Bon Voyage

I wrote a few words about Peter Graves just four days before he died, as part of my articles on the film Number One with a Bullet.  Here are a few more, to celebrate him. He stayed married to the same woman since 1950, and they were still in love.  His family taught him how to make a good choice in marrying.  Joan Endress was his college sweetheart.  They were still close to their three daughters, and the six grandkids.  Peter had a heart attack at home after a family brunch in honor of his upcoming 84th birthday, which would have been March 18th.  I personally wouldn’t mind a rapid exit in the presence of my loving family.  It’s what I would call a good death.

In a similar way to William Shatner, Peter Aurness had a career for a long enough time that self-parody became part of his success.  Early in his career, he worked on high and low prestige films at the same time.  He worked for both the director-brothers named Wilder.  For Billy Wilder, he portrayed the Nazi double-agent in Stalag 17, and then W. Lee Wilder had him face off against evil ping-pong ball-eyed Killers From Space.

His part in Airplane satirized his earlier screen persona from work like the beloved 50s TV show Fury, where he played an attentive father-figure for a troubled boy.

He had a good sense of humor about all the fans that would approach him to ask “if he liked movies about gladiators”.

Peter was disappointed he didn’t get hired for the film of Mission Impossible, but he was also unhappy that they decided to make the good-guy character he had played for over a decade into a traitor for the sake of a plot twist.  I agree with him.  That’s lazy writing.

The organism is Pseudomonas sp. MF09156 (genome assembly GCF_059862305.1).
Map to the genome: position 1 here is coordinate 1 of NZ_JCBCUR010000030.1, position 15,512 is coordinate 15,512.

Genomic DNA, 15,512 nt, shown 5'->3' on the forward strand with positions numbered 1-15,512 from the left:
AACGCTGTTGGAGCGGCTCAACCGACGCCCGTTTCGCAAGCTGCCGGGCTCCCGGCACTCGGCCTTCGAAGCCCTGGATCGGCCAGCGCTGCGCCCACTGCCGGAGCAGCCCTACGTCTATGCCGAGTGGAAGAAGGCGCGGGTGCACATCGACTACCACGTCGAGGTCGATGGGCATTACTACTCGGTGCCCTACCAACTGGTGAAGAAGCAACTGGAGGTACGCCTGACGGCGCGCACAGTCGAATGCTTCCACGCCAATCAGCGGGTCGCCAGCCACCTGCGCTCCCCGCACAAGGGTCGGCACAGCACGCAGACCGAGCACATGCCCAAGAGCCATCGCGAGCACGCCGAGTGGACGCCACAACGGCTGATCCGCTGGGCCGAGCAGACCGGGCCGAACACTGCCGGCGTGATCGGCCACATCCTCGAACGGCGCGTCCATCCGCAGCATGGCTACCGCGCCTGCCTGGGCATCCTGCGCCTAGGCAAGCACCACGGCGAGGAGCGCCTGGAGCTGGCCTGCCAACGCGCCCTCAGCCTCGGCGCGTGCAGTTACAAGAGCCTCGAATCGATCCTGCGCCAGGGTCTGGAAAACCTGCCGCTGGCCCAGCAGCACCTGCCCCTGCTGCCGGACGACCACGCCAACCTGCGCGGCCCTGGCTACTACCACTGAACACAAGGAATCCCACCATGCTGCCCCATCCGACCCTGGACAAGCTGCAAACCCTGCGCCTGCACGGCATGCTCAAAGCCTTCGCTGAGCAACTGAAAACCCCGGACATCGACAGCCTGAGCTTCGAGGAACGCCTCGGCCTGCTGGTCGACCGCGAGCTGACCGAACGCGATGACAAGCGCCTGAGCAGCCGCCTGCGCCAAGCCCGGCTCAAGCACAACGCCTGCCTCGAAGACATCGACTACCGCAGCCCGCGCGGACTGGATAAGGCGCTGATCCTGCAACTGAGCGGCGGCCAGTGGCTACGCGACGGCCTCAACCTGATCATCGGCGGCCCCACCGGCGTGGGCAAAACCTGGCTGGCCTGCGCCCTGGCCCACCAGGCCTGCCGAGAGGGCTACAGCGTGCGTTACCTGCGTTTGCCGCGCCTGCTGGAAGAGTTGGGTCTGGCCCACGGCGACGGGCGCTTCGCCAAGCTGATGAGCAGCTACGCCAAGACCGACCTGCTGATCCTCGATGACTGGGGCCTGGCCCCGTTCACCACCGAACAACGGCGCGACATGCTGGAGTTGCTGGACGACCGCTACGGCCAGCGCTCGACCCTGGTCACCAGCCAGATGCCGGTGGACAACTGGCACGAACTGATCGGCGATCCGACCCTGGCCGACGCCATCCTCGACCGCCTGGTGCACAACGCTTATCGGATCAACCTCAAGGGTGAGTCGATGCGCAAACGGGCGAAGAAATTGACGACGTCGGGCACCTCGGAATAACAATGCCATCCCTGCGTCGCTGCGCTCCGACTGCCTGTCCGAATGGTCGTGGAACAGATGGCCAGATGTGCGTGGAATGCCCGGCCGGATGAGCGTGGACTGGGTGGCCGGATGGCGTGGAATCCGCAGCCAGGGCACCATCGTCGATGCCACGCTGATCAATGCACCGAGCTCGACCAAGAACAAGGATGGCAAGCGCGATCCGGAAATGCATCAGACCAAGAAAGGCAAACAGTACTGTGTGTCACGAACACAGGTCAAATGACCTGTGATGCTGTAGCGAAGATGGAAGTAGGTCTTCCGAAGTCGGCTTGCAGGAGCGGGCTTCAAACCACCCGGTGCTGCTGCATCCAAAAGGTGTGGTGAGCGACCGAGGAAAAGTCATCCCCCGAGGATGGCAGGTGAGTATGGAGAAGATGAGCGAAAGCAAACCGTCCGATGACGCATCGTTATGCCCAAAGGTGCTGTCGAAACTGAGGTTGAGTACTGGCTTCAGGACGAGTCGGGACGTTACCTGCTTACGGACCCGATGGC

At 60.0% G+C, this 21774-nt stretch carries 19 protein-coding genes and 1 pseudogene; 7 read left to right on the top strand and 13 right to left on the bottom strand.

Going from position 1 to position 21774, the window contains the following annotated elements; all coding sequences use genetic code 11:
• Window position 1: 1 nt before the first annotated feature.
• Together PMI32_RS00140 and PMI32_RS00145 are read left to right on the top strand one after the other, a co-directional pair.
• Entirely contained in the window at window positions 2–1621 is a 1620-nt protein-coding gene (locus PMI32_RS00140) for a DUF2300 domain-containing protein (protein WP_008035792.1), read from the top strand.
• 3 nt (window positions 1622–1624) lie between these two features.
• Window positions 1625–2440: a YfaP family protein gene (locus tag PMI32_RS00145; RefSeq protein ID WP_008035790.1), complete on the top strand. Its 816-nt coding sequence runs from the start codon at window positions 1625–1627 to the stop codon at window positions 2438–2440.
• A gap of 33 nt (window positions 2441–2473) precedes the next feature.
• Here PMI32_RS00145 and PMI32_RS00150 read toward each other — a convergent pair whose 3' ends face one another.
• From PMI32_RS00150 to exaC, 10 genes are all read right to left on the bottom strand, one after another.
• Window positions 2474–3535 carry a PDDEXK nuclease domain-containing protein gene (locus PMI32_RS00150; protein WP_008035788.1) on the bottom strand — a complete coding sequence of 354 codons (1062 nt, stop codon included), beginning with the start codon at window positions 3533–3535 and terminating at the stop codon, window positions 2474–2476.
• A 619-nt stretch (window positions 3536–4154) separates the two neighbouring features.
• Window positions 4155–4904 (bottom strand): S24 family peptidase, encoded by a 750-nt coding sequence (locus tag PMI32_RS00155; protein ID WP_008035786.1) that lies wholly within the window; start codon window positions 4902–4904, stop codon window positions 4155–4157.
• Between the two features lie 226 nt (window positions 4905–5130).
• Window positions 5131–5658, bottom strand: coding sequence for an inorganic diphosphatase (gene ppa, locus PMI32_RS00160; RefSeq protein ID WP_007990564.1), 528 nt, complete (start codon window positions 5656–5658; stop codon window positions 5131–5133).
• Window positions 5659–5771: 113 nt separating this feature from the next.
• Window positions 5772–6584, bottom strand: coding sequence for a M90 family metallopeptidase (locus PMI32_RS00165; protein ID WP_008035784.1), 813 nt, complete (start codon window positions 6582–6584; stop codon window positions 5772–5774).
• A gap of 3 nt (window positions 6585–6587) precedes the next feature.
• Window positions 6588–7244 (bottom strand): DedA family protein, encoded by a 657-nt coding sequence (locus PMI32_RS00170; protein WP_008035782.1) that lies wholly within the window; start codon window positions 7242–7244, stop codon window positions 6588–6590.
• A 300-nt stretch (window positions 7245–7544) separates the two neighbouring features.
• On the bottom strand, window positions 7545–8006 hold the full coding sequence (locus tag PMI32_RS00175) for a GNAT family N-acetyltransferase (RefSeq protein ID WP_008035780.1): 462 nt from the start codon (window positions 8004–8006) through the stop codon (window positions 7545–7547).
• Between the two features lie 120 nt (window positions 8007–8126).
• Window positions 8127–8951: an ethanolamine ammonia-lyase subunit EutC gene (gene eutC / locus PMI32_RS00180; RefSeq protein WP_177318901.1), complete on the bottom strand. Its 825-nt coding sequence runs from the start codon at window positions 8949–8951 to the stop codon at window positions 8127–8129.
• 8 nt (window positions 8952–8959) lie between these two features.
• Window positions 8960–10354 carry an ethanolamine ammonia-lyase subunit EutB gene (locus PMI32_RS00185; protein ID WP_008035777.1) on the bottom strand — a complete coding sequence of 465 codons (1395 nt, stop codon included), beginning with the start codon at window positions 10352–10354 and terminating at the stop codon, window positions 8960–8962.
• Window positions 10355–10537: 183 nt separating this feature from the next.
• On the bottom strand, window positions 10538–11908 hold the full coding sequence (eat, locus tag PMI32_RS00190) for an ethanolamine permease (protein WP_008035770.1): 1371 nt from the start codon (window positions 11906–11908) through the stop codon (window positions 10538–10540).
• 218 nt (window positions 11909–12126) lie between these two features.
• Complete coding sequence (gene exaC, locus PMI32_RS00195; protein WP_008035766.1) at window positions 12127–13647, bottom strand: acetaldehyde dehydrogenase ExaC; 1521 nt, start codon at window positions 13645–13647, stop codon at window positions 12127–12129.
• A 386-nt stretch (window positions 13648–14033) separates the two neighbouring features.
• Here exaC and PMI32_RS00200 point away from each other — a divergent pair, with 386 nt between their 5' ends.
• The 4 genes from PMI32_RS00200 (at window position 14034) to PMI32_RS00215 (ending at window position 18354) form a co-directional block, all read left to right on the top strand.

When he got older and couldn’t get hired for leading roles, he still made a good living hosting and narrating shows like Biography. Even his hosting style became familiar enough to joke about.

As I wrote about in the previous article, if he had not been so successful in the acting profession, Peter would have been happy to be a musician.  He loved music all his life, and continued to practice and play his clarinet.  I’m sure he was thrilled to be in this concert at The Mormon Tabernacle, even as a narrator.

Last October, Peter Graves finally got his star on Hollywood Boulevard.

Bon Voyage, Mr. Aurness.

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4 Comments

Filed under Acting, Cinema, Emotions, Ethics and Morality

4 responses to “Bon Voyage

  1. How great to live a life with equal amounts honor and humor.

  2. Yes, he seemed like a pretty solid guy over the couple of months I watched him work. Cheerful and charitable.

  3. This post almost made me cry.
    Theresa Jane

  4. Aww, you are so sensitive. I wish I had known him better, but at least I understood his life and got to see him work a little.

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